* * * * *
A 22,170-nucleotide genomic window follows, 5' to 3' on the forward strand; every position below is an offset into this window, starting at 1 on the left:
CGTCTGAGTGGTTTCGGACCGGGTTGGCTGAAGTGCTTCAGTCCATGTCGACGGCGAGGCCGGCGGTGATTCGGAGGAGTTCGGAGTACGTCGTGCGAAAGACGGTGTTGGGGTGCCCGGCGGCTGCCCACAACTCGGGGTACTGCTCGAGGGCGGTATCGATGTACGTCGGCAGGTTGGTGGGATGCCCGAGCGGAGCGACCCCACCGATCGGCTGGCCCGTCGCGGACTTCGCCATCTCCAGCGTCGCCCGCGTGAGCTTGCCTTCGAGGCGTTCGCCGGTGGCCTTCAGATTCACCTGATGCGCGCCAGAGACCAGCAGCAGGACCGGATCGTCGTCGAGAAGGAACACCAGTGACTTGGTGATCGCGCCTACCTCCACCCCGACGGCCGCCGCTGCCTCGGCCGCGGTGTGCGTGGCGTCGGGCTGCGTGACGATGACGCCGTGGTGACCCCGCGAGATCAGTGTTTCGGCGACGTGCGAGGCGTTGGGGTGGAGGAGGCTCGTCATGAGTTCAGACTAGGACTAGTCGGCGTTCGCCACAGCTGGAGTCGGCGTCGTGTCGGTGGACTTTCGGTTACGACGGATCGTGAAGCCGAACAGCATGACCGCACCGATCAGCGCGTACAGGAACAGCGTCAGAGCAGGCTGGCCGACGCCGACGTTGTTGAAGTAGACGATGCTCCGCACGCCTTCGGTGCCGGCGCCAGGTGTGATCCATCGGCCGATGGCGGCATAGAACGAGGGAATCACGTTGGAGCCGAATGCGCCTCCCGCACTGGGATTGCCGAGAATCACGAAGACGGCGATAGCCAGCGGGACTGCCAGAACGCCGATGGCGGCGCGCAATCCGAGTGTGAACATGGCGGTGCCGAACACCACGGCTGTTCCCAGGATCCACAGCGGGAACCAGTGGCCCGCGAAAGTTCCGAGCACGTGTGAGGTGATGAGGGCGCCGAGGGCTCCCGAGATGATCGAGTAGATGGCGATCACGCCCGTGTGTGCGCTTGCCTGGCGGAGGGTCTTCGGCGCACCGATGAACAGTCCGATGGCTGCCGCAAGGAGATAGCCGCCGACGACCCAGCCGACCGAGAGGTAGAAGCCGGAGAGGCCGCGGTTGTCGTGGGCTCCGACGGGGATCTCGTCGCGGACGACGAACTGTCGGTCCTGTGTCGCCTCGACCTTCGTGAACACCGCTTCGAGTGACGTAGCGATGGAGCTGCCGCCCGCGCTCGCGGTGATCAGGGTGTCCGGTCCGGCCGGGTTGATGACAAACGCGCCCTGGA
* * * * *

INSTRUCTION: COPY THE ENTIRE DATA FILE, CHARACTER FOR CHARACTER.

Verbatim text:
A 22,170-nucleotide genomic window follows, 5' to 3' on the forward strand; every position below is an offset into this window, starting at 1 on the left:
CGTCTGAGTGGTTTCGGACCGGGTTGGCTGAAGTGCTTCAGTCCATGTCGACGGCGAGGCCGGCGGTGATTCGGAGGAGTTCGGAGTACGTCGTGCGAAAGACGGTGTTGGGGTGCCCGGCGGCTGCCCACAACTCGGGGTACTGCTCGAGGGCGGTATCGATGTACGTCGGCAGGTTGGTGGGATGCCCGAGCGGAGCGACCCCACCGATCGGCTGGCCCGTCGCGGACTTCGCCATCTCCAGCGTCGCCCGCGTGAGCTTGCCTTCGAGGCGTTCGCCGGTGGCCTTCAGATTCACCTGATGCGCGCCAGAGACCAGCAGCAGGACCGGATCGTCGTCGAGAAGGAACACCAGTGACTTGGTGATCGCGCCTACCTCCACCCCGACGGCCGCCGCTGCCTCGGCCGCGGTGTGCGTGGCGTCGGGCTGCGTGACGATGACGCCGTGGTGACCCCGCGAGATCAGTGTTTCGGCGACGTGCGAGGCGTTGGGGTGGAGGAGGCTCGTCATGAGTTCAGACTAGGACTAGTCGGCGTTCGCCACAGCTGGAGTCGGCGTCGTGTCGGTGGACTTTCGGTTACGACGGATCGTGAAGCCGAACAGCATGACCGCACCGATCAGCGCGTACAGGAACAGCGTCAGAGCAGGCTGGCCGACGCCGACGTTGTTGAAGTAGACGATGCTCCGCACGCCTTCGGTGCCGGCGCCAGGTGTGATCCATCGGCCGATGGCGGCATAGAACGAGGGAATCACGTTGGAGCCGAATGCGCCTCCCGCACTGGGATTGCCGAGAATCACGAAGACGGCGATAGCCAGCGGGACTGCCAGAACGCCGATGGCGGCGCGCAATCCGAGTGTGAACATGGCGGTGCCGAACACCACGGCTGTTCCCAGGATCCACAGCGGGAACCAGTGGCCCGCGAAAGTTCCGAGCACGTGTGAGGTGATGAGGGCGCCGAGGGCTCCCGAGATGATCGAGTAGATGGCGATCACGCCCGTGTGTGCGCTTGCCTGGCGGAGGGTCTTCGGCGCACCGATGAACAGTCCGATGGCTGCCGCAAGGAGATAGCCGCCGACGACCCAGCCGACCGAGAGGTAGAAGCCGGAGAGGCCGCGGTTGTCGTGGGCTCCGACGGGGATCTCGTCGCGGACGACGAACTGTCGGTCCTGTGTCGCCTCGACCTTCGTGAACACCGCTTCGAGTGACGTAGCGATGGAGCTGCCGCCCGCGCTCGCGGTGATCAGGGTGTCCGGTCCGGCCGGGTTGATGACAAACGCGCCCTGGA